You also talk about the rankings of “universities [you] track”, such as the University of Georgia, Texas A&M, University of California Santa Cruz and University of Massachusetts Amherst. Why in God’s name are you tracking any universities’ progress besides Fordham’s? Those universities’ progress is completely irrelevant to the quality of Fordham’s education. Why can’t you focus your energy on Fordham’s progress and on what Fordham students and staff think of the school? You know, the actual people who go to Fordham and know what it’s like first-hand? What you ought to be doing, rather than obsessing over vain and arbitrary college rankings, is listen to the feedback your own students and staff are giving you. Students and staff alike have been complaining for years about various aspects of the university, as you most definitely are aware of. Why don’t these opinions get as much deference as that of the U.S. News & World Report? This is what you should be paying attention to––not the feedback you receive from a committee of people with standards and criteria so complicated that you need to formally meet to decipher the ways they came up with their college rankings.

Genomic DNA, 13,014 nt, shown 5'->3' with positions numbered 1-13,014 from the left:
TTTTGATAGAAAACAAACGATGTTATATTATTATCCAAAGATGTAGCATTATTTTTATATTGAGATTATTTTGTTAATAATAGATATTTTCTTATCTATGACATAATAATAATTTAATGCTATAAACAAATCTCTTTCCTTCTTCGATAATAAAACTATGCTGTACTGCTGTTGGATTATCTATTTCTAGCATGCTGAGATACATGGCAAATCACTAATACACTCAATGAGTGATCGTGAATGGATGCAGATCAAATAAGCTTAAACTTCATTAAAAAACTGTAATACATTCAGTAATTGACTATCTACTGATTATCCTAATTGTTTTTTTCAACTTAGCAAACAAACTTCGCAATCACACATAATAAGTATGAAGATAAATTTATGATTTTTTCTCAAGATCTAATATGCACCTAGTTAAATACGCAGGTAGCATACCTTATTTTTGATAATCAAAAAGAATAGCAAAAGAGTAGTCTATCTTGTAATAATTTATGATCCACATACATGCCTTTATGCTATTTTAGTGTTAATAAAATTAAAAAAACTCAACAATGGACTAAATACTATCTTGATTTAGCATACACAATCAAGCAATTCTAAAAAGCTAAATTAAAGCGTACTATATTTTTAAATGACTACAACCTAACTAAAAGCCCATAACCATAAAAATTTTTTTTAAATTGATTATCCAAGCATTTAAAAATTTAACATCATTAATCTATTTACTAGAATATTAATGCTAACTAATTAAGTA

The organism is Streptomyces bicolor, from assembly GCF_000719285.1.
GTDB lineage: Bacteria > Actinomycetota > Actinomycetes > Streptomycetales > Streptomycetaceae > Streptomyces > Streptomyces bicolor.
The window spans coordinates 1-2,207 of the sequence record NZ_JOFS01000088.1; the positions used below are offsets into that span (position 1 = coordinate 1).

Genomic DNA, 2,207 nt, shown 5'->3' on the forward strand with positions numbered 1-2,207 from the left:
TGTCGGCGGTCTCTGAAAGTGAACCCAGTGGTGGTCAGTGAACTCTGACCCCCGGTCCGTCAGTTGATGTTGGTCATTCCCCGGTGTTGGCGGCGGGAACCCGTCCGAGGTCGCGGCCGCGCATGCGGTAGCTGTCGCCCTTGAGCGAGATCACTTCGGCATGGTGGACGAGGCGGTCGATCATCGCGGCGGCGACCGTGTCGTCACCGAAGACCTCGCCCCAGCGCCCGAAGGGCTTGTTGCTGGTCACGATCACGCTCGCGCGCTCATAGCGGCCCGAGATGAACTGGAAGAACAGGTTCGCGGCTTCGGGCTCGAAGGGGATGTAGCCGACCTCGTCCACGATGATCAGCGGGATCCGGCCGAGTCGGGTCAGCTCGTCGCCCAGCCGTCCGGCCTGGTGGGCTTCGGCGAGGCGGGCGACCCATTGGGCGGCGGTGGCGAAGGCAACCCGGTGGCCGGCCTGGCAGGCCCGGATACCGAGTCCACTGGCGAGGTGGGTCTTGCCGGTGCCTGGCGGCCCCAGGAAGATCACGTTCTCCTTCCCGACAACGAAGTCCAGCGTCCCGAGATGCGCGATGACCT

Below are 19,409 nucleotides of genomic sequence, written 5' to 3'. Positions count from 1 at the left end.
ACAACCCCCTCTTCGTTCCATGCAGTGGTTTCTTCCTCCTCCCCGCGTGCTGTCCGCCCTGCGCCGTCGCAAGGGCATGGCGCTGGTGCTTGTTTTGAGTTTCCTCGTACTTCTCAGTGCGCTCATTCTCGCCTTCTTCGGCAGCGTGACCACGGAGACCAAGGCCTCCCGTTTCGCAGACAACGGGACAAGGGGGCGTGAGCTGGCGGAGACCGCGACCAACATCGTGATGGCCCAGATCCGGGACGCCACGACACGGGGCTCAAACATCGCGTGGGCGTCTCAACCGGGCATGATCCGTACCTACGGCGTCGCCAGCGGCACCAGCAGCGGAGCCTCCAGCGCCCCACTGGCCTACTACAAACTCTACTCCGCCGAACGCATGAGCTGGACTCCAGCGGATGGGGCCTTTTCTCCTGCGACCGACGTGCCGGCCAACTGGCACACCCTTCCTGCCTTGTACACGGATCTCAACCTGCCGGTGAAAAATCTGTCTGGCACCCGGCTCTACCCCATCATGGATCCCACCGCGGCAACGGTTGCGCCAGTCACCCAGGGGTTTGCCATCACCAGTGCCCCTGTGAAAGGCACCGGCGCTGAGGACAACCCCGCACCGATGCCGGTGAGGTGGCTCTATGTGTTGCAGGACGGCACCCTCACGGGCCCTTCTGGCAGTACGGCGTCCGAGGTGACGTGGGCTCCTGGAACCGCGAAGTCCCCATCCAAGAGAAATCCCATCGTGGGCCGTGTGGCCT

In conclusion, Father McShane––if I may address you directly––I think that you and the administration are doing the Fordham community a disservice by even addressing these rankings in school-wide emails like you just did. By doing so, you are promoting the dangerous mindset that rankings are what make a university great, that a committee of random people who for the most part have never even set foot on Fordham’s campus, much less attended it, actually have an important say in whether or not Fordham is a good enough school for someone. Rankings are not what makes a university great. It’s what it teaches it students and the opportunities and lifestyle choices it encourages them to take that will make it so.